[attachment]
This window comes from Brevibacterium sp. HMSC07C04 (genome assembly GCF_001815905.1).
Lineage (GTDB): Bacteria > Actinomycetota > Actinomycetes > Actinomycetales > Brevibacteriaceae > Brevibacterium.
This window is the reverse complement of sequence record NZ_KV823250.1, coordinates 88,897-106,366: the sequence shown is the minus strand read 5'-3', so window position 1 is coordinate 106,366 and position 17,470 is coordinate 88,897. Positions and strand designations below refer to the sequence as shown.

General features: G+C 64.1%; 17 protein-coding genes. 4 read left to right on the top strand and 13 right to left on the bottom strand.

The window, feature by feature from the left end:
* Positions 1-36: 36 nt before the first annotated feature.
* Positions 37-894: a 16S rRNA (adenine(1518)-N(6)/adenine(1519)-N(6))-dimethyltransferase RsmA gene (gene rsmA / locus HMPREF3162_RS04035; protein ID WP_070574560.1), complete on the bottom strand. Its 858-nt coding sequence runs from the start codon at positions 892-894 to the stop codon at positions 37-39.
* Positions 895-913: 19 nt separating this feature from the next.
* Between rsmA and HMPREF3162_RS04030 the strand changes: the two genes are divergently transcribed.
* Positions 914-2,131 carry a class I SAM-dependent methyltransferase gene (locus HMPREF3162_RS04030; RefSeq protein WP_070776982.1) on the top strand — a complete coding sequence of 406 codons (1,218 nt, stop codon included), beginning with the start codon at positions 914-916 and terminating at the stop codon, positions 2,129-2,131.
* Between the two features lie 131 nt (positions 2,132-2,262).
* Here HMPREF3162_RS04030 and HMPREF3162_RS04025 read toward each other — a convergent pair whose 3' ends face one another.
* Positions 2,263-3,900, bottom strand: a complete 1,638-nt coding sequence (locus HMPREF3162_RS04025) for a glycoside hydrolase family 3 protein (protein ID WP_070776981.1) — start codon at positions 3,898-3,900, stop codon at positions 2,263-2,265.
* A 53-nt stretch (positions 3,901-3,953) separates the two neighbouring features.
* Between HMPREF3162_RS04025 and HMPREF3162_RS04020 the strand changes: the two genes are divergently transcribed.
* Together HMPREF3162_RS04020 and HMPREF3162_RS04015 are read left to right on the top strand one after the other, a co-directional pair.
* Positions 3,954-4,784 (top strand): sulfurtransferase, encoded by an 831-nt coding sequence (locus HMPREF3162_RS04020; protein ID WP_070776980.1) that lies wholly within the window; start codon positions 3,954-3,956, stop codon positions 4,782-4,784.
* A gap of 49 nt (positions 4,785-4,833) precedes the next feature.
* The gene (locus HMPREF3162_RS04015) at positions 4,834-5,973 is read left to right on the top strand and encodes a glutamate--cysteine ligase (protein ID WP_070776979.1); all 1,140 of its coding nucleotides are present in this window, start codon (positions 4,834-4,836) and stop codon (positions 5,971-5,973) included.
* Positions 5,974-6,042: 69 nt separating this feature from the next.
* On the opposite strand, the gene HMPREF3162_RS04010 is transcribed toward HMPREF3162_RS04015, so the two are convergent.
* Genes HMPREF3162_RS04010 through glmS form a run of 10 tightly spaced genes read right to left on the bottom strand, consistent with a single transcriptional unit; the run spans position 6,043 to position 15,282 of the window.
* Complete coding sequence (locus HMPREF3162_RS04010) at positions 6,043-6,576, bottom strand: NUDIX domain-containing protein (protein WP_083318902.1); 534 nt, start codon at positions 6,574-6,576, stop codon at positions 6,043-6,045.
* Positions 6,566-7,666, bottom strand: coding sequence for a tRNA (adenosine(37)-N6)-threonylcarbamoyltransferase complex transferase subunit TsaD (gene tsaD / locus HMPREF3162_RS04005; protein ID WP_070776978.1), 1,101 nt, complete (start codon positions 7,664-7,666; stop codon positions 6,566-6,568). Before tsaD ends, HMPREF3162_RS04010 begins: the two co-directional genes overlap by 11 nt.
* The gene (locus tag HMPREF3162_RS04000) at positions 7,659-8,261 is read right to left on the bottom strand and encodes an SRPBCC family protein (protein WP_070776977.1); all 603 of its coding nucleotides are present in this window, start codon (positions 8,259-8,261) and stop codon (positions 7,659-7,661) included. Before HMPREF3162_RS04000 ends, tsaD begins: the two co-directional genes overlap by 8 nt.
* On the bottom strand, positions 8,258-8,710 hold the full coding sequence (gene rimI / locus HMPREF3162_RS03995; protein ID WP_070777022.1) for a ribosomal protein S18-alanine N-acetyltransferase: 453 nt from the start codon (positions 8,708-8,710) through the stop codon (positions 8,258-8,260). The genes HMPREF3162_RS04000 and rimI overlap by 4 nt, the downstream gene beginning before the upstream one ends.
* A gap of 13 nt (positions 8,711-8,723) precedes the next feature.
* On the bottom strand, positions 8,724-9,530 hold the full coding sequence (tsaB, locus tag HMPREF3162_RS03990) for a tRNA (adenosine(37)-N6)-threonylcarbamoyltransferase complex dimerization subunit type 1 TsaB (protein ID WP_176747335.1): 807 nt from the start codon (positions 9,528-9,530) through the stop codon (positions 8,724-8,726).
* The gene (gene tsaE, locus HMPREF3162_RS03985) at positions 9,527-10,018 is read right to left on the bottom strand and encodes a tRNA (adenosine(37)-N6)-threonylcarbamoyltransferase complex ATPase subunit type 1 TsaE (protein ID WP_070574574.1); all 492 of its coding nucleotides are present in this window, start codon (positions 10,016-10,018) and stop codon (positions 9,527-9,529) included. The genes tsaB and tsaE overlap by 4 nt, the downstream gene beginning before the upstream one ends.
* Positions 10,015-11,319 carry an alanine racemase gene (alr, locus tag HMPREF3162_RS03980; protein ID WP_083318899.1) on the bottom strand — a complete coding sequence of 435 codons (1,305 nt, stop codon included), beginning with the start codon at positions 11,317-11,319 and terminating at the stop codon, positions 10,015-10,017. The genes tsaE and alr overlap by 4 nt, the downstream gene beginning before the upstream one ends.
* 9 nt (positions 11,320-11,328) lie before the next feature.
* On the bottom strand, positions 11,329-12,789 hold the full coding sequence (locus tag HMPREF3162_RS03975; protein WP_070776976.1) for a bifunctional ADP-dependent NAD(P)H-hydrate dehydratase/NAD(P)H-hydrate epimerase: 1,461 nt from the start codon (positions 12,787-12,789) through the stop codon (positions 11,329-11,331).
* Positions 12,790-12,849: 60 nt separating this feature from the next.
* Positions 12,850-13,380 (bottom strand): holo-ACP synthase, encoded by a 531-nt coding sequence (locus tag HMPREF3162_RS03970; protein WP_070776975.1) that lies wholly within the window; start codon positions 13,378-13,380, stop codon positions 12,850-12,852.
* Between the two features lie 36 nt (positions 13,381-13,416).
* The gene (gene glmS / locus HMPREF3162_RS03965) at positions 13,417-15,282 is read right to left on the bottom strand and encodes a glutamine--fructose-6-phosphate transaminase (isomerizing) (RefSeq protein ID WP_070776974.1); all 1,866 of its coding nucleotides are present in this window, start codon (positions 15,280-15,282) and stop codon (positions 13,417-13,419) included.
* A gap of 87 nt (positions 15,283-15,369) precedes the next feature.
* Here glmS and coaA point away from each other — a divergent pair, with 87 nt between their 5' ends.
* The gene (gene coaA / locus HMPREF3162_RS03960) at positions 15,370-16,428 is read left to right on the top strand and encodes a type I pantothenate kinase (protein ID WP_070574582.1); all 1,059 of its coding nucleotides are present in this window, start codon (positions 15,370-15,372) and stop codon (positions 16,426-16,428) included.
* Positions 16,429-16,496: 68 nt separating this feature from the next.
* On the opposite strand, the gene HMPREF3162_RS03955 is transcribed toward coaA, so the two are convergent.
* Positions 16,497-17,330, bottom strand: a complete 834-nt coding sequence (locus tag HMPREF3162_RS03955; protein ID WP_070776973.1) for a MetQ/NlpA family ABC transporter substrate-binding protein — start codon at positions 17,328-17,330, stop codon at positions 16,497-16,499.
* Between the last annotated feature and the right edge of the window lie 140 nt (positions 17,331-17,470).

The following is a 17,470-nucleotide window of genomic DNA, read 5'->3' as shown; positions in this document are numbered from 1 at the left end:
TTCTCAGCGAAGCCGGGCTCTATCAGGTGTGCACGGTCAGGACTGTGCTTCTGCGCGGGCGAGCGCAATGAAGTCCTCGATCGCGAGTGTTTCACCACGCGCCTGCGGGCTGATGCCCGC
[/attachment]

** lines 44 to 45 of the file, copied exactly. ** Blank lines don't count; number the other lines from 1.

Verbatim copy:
The following is a 17,470-nucleotide window of genomic DNA, read 5'->3' as shown; positions in this document are numbered from 1 at the left end:
TTCTCAGCGAAGCCGGGCTCTATCAGGTGTGCACGGTCAGGACTGTGCTTCTGCGCGGGCGAGCGCAATGAAGTCCTCGATCGCGAGTGTTTCACCACGCGCCTGCGGGCTGATGCCCGC